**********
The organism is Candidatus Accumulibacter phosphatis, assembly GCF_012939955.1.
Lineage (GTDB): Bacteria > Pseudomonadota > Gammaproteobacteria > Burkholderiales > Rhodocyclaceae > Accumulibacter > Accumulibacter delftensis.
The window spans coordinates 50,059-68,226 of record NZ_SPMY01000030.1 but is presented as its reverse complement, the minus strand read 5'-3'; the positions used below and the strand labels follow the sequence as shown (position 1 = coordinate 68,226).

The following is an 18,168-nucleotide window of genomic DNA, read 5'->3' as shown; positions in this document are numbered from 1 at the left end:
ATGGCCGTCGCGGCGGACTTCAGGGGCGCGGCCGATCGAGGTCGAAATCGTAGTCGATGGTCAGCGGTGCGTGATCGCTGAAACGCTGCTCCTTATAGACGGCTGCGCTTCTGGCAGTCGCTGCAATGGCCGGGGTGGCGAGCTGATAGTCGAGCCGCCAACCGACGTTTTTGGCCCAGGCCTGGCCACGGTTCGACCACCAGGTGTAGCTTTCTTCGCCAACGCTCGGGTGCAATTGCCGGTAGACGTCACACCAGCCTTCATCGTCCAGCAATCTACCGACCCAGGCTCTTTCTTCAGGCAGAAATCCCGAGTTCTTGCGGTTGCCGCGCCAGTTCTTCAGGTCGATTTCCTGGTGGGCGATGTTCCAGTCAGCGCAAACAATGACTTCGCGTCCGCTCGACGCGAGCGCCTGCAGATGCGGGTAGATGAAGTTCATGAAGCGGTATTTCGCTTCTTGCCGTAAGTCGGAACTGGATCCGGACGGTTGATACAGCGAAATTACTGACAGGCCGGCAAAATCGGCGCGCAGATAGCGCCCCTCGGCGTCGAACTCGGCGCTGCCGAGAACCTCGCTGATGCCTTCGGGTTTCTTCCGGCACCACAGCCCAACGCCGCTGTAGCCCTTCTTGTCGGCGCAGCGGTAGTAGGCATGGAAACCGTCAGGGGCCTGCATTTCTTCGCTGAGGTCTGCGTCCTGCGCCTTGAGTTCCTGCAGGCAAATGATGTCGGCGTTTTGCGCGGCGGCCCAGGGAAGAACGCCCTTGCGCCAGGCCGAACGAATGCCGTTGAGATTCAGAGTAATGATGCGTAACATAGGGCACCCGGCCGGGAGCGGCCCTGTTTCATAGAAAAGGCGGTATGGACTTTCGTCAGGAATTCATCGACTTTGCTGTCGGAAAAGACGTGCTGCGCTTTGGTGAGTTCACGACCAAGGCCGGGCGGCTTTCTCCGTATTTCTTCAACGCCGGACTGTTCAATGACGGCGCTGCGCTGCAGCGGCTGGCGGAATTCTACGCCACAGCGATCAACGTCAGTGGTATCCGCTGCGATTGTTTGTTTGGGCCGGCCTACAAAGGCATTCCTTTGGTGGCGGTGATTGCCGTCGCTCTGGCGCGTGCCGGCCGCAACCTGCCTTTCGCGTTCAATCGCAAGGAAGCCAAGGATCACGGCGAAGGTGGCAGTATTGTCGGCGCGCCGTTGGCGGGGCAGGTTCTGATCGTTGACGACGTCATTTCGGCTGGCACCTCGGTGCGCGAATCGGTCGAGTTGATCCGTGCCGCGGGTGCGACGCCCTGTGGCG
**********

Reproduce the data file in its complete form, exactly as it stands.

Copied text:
The organism is Candidatus Accumulibacter phosphatis, assembly GCF_012939955.1.
Lineage (GTDB): Bacteria > Pseudomonadota > Gammaproteobacteria > Burkholderiales > Rhodocyclaceae > Accumulibacter > Accumulibacter delftensis.
The window spans coordinates 50,059-68,226 of record NZ_SPMY01000030.1 but is presented as its reverse complement, the minus strand read 5'-3'; the positions used below and the strand labels follow the sequence as shown (position 1 = coordinate 68,226).

The following is an 18,168-nucleotide window of genomic DNA, read 5'->3' as shown; positions in this document are numbered from 1 at the left end:
ATGGCCGTCGCGGCGGACTTCAGGGGCGCGGCCGATCGAGGTCGAAATCGTAGTCGATGGTCAGCGGTGCGTGATCGCTGAAACGCTGCTCCTTATAGACGGCTGCGCTTCTGGCAGTCGCTGCAATGGCCGGGGTGGCGAGCTGATAGTCGAGCCGCCAACCGACGTTTTTGGCCCAGGCCTGGCCACGGTTCGACCACCAGGTGTAGCTTTCTTCGCCAACGCTCGGGTGCAATTGCCGGTAGACGTCACACCAGCCTTCATCGTCCAGCAATCTACCGACCCAGGCTCTTTCTTCAGGCAGAAATCCCGAGTTCTTGCGGTTGCCGCGCCAGTTCTTCAGGTCGATTTCCTGGTGGGCGATGTTCCAGTCAGCGCAAACAATGACTTCGCGTCCGCTCGACGCGAGCGCCTGCAGATGCGGGTAGATGAAGTTCATGAAGCGGTATTTCGCTTCTTGCCGTAAGTCGGAACTGGATCCGGACGGTTGATACAGCGAAATTACTGACAGGCCGGCAAAATCGGCGCGCAGATAGCGCCCCTCGGCGTCGAACTCGGCGCTGCCGAGAACCTCGCTGATGCCTTCGGGTTTCTTCCGGCACCACAGCCCAACGCCGCTGTAGCCCTTCTTGTCGGCGCAGCGGTAGTAGGCATGGAAACCGTCAGGGGCCTGCATTTCTTCGCTGAGGTCTGCGTCCTGCGCCTTGAGTTCCTGCAGGCAAATGATGTCGGCGTTTTGCGCGGCGGCCCAGGGAAGAACGCCCTTGCGCCAGGCCGAACGAATGCCGTTGAGATTCAGAGTAATGATGCGTAACATAGGGCACCCGGCCGGGAGCGGCCCTGTTTCATAGAAAAGGCGGTATGGACTTTCGTCAGGAATTCATCGACTTTGCTGTCGGAAAAGACGTGCTGCGCTTTGGTGAGTTCACGACCAAGGCCGGGCGGCTTTCTCCGTATTTCTTCAACGCCGGACTGTTCAATGACGGCGCTGCGCTGCAGCGGCTGGCGGAATTCTACGCCACAGCGATCAACGTCAGTGGTATCCGCTGCGATTGTTTGTTTGGGCCGGCCTACAAAGGCATTCCTTTGGTGGCGGTGATTGCCGTCGCTCTGGCGCGTGCCGGCCGCAACCTGCCTTTCGCGTTCAATCGCAAGGAAGCCAAGGATCACGGCGAAGGTGGCAGTATTGTCGGCGCGCCGTTGGCGGGGCAGGTTCTGATCGTTGACGACGTCATTTCGGCTGGCACCTCGGTGCGCGAATCGGTCGAGTTGATCCGTGCCGCGGGTGCGACGCCCTGTGGCG